One evening in June 2011, Masaharu Tsubokura went to bed and found he couldn’t close his left eye. His face was paralyzed, and for a few weeks the doctor who had spent months counseling residents displaced by a massive nuclear disaster was himself a patient. The paralysis was temporary. But the stress that caused it has been a constant in Tsubokura’s life since he volunteered in Japan’s Fukushima prefecture, days after the triple catastrophe that rocked it on 11 March 2011: a magnitude 9 earthquake, a tsunami that rose up to 40 meters, and multiple meltdowns and explosions at the Fukushima Daiichi Nuclear Power Plant. What was meant to be a short volunteer stint giving health checks to evacuees became a career that has lasted 10 years and counting. In the months after the disaster, Tsubokura moved from routine medicine to measuring radiation exposure. He became adept at explaining radiation basics and risks to residents and officials. “He spent a huge amount of time in town hall meetings, lectures, and dialogues with local people, which made him respected and trusted,” says Kenji Shibuya, a global health scholar at King’s College London who collaborated with him. And Tsubokura soon reached a controversial conclusion: The evacuation had a far bigger impact on health than the radiation. “No one died of radiation,” he says, whereas uprooting tens of thousands of people caused clear social and health problems.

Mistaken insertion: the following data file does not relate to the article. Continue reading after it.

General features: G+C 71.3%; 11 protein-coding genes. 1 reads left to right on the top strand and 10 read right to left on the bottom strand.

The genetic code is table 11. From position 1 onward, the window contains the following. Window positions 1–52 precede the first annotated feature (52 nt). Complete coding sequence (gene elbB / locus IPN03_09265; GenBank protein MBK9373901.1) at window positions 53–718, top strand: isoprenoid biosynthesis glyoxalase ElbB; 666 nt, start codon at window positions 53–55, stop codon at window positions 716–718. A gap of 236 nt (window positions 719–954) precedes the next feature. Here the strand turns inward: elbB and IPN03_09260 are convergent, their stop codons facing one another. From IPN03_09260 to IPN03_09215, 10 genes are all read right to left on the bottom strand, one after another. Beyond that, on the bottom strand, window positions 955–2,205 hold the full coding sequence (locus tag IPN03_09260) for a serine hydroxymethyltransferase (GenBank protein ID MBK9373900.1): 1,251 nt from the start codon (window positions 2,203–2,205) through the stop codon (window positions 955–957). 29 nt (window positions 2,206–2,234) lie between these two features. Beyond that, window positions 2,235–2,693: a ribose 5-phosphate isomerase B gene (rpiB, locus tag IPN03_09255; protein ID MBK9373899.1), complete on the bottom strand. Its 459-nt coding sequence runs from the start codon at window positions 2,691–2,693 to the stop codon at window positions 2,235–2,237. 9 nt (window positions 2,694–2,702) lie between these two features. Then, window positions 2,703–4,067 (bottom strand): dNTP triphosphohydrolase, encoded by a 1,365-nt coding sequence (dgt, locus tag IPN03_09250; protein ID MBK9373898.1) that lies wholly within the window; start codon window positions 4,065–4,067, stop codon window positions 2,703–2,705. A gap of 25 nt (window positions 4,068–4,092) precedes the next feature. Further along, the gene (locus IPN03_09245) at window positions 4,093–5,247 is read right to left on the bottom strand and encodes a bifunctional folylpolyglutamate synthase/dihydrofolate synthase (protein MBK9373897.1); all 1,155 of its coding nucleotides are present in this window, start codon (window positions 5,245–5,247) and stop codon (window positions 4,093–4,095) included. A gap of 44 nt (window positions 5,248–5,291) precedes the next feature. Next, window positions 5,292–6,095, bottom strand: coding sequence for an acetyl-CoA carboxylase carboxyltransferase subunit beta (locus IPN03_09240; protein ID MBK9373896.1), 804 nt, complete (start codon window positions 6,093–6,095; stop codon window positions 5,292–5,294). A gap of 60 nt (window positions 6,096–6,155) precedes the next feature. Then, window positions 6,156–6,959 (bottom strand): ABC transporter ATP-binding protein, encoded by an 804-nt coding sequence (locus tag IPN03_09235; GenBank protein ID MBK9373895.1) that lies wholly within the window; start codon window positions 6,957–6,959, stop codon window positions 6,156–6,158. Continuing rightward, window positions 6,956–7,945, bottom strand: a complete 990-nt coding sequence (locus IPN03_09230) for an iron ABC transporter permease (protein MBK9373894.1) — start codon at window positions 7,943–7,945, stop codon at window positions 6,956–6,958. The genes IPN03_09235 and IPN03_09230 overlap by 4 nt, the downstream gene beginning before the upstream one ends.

Science 4th March 2021 read more »